(Continued from How to Use Web Pages as Outlining Tools II.)
Community transport costs money. For example, BACT, a volunteer group providing transport around Beccles and Bungay, inaugurated a new minibus last April. It cost over £52,000, a figure which presumably doesn’t include tax, MOT, repairs, petrol, and other running costs. I’d been asked to help Oxfordshire Neighbourhoods Partnership with fundraising, and wanted to see how community-transport sites around the UK did this. I also wanted to see what kind of publicity they used to encourage volunteers, and to summarise my findings for other members of ONP.
What I love about these is their sense of community. The language is informal and chatty. Fundraising events are described in a way that makes everyone feel they can take part: Christmas Fairs, the 100’s club, book sales, Easy Giving and online shopping, the Minibus Money-Box Appeal. There are lots of photos of buses and drivers and customers, making the groups seem really active. The sites put the customer into the picture, in both senses of the phrase. BACT has a list of donors. That kind of thankyou is really important. Also BACT’s site, volunteers and passengers have given their own little snippets, and some are touching. As Mrs P. wrote, “The service has helped to get me out from a very dark place. Everyone is so helpful and friendly and I don’t know what I would do without BACT.” And some of the sites explain in detail the benefits of volunteering, including driver training.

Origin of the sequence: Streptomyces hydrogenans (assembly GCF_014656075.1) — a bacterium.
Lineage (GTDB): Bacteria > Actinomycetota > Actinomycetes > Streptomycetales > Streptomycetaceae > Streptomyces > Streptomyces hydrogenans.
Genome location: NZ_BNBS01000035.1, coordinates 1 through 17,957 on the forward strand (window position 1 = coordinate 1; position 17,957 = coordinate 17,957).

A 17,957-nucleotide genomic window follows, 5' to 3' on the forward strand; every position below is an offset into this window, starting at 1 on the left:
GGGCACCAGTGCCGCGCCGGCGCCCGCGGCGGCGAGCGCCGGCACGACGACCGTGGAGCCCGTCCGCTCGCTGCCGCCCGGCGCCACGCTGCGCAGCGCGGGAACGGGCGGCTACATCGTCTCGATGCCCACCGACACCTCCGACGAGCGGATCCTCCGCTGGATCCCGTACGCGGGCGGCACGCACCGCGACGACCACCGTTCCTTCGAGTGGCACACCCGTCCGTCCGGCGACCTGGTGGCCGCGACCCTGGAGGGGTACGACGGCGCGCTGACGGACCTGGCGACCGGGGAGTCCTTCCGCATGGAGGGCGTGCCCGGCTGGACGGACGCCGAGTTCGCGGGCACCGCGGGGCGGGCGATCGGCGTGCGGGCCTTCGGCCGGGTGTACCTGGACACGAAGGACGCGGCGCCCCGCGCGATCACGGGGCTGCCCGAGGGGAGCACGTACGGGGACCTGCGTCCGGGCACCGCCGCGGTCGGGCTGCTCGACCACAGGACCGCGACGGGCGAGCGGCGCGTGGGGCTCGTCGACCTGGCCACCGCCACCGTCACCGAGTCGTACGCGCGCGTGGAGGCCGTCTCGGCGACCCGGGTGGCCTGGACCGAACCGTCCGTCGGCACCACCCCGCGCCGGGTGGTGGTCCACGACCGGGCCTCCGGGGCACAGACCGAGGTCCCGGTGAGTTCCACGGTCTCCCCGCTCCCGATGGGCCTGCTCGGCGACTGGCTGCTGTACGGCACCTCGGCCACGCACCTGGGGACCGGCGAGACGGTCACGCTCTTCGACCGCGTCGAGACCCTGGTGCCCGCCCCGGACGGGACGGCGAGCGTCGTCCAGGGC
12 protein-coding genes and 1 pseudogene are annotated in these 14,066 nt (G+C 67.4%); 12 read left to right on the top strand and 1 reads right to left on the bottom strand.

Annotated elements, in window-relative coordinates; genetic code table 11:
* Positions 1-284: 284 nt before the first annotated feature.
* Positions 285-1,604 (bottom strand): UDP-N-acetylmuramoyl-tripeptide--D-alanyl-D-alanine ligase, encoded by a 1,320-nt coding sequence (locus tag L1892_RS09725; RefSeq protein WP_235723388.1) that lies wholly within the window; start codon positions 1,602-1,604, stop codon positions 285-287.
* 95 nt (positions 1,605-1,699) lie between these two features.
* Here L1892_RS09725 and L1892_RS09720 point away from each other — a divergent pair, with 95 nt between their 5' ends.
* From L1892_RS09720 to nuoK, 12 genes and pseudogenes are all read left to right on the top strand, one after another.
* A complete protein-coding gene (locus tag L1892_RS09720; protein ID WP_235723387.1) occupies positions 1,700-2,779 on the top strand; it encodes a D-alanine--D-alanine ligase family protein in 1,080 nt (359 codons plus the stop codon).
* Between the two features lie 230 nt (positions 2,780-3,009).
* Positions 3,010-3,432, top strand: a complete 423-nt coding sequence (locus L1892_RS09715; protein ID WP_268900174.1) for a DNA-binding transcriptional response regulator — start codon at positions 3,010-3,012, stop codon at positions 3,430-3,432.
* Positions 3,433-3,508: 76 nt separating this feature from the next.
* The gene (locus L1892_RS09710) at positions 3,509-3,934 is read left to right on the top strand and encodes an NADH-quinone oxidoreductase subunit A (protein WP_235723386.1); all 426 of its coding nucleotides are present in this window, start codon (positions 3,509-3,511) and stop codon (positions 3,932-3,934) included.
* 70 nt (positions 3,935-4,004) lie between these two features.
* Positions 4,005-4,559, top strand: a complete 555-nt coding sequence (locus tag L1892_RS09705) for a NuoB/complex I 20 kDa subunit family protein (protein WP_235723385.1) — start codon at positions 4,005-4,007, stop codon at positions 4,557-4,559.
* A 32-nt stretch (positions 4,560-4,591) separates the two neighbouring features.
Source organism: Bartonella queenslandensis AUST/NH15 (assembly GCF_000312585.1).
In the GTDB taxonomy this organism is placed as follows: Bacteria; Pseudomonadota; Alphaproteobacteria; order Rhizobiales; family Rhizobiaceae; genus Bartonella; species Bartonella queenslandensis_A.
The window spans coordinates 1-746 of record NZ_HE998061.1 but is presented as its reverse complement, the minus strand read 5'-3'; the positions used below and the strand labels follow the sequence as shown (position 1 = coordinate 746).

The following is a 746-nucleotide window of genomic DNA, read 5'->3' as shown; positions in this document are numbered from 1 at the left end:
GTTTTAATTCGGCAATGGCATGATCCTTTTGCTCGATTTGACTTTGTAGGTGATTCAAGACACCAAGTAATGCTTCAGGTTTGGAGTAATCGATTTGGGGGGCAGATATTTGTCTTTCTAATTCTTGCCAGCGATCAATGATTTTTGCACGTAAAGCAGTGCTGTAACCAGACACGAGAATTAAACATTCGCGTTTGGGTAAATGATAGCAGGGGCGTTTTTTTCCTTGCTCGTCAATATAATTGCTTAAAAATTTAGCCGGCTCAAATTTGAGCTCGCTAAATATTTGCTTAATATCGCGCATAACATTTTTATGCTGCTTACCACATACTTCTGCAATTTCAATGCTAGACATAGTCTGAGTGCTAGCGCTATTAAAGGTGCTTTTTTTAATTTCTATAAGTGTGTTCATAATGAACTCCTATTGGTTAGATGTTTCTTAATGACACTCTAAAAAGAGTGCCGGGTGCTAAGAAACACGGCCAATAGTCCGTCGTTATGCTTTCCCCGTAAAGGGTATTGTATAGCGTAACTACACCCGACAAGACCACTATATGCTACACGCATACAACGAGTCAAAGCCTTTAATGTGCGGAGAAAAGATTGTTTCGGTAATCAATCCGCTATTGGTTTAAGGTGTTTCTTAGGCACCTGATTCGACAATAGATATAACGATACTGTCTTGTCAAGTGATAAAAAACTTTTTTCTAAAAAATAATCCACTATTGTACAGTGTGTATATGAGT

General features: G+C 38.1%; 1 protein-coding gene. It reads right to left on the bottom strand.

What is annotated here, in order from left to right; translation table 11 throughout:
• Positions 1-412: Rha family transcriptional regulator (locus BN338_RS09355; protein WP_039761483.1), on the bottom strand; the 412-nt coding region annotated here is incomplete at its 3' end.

Having found these sites, I identified bits of content that I thought we could either imitate for a “how-to-do-community-transport” tutorial site, or that we could use fundraising ideas from. This came to about 1000 lines of HTML. Too much to put in a single document and expect other members of ONP to work through: I needed to structure it. I needed an outlining tool. I was thnking to buy Microsoft Publisher for cheap. Then I thought of Microsoft Word. I then tried to stop thinking of Microsoft Word.